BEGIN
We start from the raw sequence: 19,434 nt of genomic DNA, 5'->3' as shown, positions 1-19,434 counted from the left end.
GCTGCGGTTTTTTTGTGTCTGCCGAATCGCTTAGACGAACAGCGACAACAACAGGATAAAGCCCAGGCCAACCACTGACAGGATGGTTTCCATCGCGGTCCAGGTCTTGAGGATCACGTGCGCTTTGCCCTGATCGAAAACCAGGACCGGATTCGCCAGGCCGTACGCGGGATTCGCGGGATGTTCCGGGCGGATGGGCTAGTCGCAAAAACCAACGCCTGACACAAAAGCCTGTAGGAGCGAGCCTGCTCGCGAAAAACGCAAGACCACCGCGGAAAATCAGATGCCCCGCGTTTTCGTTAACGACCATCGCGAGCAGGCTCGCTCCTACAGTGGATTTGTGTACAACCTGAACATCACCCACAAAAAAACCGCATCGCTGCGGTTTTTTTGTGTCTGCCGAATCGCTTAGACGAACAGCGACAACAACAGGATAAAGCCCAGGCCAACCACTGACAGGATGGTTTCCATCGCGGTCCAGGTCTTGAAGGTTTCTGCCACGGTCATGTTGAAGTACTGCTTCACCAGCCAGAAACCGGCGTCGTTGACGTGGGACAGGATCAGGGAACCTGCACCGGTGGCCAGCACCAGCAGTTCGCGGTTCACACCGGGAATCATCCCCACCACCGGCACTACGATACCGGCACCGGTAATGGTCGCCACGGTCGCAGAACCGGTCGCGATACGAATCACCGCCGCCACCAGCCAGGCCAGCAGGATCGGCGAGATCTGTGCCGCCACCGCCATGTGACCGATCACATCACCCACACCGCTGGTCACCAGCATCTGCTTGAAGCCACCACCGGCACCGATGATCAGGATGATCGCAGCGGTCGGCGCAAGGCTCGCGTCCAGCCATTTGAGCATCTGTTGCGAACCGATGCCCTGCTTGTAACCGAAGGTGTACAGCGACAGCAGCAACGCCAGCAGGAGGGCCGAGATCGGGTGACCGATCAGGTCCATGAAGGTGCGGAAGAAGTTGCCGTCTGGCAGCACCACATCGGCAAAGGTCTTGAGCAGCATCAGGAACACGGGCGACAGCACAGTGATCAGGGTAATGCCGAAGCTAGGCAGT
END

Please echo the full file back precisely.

We start from the raw sequence: 19,434 nt of genomic DNA, 5'->3' as shown, positions 1-19,434 counted from the left end.
GCTGCGGTTTTTTTGTGTCTGCCGAATCGCTTAGACGAACAGCGACAACAACAGGATAAAGCCCAGGCCAACCACTGACAGGATGGTTTCCATCGCGGTCCAGGTCTTGAGGATCACGTGCGCTTTGCCCTGATCGAAAACCAGGACCGGATTCGCCAGGCCGTACGCGGGATTCGCGGGATGTTCCGGGCGGATGGGCTAGTCGCAAAAACCAACGCCTGACACAAAAGCCTGTAGGAGCGAGCCTGCTCGCGAAAAACGCAAGACCACCGCGGAAAATCAGATGCCCCGCGTTTTCGTTAACGACCATCGCGAGCAGGCTCGCTCCTACAGTGGATTTGTGTACAACCTGAACATCACCCACAAAAAAACCGCATCGCTGCGGTTTTTTTGTGTCTGCCGAATCGCTTAGACGAACAGCGACAACAACAGGATAAAGCCCAGGCCAACCACTGACAGGATGGTTTCCATCGCGGTCCAGGTCTTGAAGGTTTCTGCCACGGTCATGTTGAAGTACTGCTTCACCAGCCAGAAACCGGCGTCGTTGACGTGGGACAGGATCAGGGAACCTGCACCGGTGGCCAGCACCAGCAGTTCGCGGTTCACACCGGGAATCATCCCCACCACCGGCACTACGATACCGGCACCGGTAATGGTCGCCACGGTCGCAGAACCGGTCGCGATACGAATCACCGCCGCCACCAGCCAGGCCAGCAGGATCGGCGAGATCTGTGCCGCCACCGCCATGTGACCGATCACATCACCCACACCGCTGGTCACCAGCATCTGCTTGAAGCCACCACCGGCACCGATGATCAGGATGATCGCAGCGGTCGGCGCAAGGCTCGCGTCCAGCCATTTGAGCATCTGTTGCGAACCGATGCCCTGCTTGTAACCGAAGGTGTACAGCGACAGCAGCAACGCCAGCAGGAGGGCCGAGATCGGGTGACCGATCAGGTCCATGAAGGTGCGGAAGAAGTTGCCGTCTGGCAGCACCACATCGGCAAAGGTCTTGAGCAGCATCAGGAACACGGGCGACAGCACAGTGATCAGGGTAATGCCGAAGCTAGGCAGT